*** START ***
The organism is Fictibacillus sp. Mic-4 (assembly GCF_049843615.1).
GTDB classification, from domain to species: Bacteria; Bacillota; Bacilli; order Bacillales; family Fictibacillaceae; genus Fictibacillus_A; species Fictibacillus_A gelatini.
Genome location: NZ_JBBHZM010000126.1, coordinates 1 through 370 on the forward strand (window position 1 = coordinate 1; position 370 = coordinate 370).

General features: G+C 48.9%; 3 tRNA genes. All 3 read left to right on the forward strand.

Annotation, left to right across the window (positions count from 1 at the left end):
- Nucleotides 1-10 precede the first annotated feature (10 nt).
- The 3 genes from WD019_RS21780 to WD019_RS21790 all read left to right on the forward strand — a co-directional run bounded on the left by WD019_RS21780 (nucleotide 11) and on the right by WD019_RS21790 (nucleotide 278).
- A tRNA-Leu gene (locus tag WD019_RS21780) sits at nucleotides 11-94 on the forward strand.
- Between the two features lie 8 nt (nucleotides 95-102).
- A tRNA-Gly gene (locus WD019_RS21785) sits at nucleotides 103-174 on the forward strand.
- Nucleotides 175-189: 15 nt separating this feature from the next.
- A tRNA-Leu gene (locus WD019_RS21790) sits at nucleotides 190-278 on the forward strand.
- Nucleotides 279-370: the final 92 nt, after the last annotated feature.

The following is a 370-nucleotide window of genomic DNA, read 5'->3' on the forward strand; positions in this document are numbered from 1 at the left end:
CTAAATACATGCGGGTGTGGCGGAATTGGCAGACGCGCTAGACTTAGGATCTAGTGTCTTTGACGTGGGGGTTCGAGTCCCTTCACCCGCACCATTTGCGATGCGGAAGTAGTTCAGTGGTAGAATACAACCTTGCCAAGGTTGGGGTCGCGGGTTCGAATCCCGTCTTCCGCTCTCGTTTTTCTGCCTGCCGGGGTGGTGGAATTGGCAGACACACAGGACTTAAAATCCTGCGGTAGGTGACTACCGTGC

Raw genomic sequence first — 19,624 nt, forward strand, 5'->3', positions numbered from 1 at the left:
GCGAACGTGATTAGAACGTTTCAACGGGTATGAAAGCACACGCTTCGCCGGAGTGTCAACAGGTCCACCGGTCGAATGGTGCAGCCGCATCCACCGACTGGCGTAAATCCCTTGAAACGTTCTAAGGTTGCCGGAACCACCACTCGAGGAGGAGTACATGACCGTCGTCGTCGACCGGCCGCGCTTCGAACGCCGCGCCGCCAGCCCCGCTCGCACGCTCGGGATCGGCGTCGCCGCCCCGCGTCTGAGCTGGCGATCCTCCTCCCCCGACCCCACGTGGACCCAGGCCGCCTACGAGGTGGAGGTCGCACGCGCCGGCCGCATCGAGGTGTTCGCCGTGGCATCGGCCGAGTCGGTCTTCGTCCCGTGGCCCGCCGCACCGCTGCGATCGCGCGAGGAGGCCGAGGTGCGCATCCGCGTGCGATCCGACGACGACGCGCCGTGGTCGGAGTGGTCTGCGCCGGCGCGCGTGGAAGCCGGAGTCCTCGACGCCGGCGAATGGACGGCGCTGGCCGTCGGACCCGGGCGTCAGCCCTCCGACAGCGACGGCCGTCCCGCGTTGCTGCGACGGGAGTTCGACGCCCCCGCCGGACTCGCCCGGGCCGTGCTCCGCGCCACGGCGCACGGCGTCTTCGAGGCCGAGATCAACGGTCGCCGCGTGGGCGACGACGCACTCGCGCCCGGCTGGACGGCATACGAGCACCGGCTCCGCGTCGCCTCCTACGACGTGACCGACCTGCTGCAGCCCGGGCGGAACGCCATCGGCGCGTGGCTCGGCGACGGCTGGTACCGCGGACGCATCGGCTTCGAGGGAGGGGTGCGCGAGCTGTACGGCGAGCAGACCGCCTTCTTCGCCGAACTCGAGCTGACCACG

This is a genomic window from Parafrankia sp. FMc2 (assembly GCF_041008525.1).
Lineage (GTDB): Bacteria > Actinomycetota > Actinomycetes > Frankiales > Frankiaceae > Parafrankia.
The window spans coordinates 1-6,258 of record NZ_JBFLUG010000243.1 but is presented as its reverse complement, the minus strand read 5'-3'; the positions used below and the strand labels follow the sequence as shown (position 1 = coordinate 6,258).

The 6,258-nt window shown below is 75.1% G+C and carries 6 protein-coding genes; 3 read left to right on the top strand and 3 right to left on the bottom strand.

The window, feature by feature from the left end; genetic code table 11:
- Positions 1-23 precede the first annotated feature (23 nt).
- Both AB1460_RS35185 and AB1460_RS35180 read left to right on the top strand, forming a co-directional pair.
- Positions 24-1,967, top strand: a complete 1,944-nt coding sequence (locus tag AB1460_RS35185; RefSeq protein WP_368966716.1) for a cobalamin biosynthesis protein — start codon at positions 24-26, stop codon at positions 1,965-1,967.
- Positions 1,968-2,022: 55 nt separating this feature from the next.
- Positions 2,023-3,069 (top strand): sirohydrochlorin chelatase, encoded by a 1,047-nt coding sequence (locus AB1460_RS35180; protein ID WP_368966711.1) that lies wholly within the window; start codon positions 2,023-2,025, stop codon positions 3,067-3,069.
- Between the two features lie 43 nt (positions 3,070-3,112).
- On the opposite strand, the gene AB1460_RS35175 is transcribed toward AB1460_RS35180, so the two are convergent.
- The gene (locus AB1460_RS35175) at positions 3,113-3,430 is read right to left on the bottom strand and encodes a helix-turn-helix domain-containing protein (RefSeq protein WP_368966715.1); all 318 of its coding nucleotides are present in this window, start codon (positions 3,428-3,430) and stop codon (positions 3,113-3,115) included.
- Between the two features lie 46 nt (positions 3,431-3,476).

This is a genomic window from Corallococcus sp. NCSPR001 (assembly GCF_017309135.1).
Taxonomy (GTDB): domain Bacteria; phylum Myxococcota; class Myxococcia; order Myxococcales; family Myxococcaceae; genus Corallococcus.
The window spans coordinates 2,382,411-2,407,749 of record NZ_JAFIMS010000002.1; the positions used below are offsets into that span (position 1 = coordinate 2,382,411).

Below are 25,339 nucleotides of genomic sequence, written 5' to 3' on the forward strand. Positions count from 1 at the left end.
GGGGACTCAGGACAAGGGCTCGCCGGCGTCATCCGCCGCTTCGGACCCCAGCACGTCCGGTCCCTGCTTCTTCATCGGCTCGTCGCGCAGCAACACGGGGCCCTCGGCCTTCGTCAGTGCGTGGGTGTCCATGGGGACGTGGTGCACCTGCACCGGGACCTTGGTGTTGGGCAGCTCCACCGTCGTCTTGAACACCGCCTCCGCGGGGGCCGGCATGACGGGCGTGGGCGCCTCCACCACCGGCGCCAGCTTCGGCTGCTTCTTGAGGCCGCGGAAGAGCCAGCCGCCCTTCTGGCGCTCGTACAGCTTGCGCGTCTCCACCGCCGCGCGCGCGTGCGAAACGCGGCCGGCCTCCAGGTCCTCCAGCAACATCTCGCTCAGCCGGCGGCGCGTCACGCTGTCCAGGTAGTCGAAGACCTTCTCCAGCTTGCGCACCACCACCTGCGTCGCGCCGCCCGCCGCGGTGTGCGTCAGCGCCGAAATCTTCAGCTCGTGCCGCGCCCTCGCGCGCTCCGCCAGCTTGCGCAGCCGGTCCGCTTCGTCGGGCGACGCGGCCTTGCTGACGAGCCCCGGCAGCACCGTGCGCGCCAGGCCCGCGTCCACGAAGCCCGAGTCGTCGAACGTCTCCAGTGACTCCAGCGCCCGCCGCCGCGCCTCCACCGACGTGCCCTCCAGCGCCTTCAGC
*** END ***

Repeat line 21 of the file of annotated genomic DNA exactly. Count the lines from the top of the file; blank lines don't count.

The 6,258-nt window shown below is 75.1% G+C and carries 6 protein-coding genes; 3 read left to right on the top strand and 3 right to left on the bottom strand.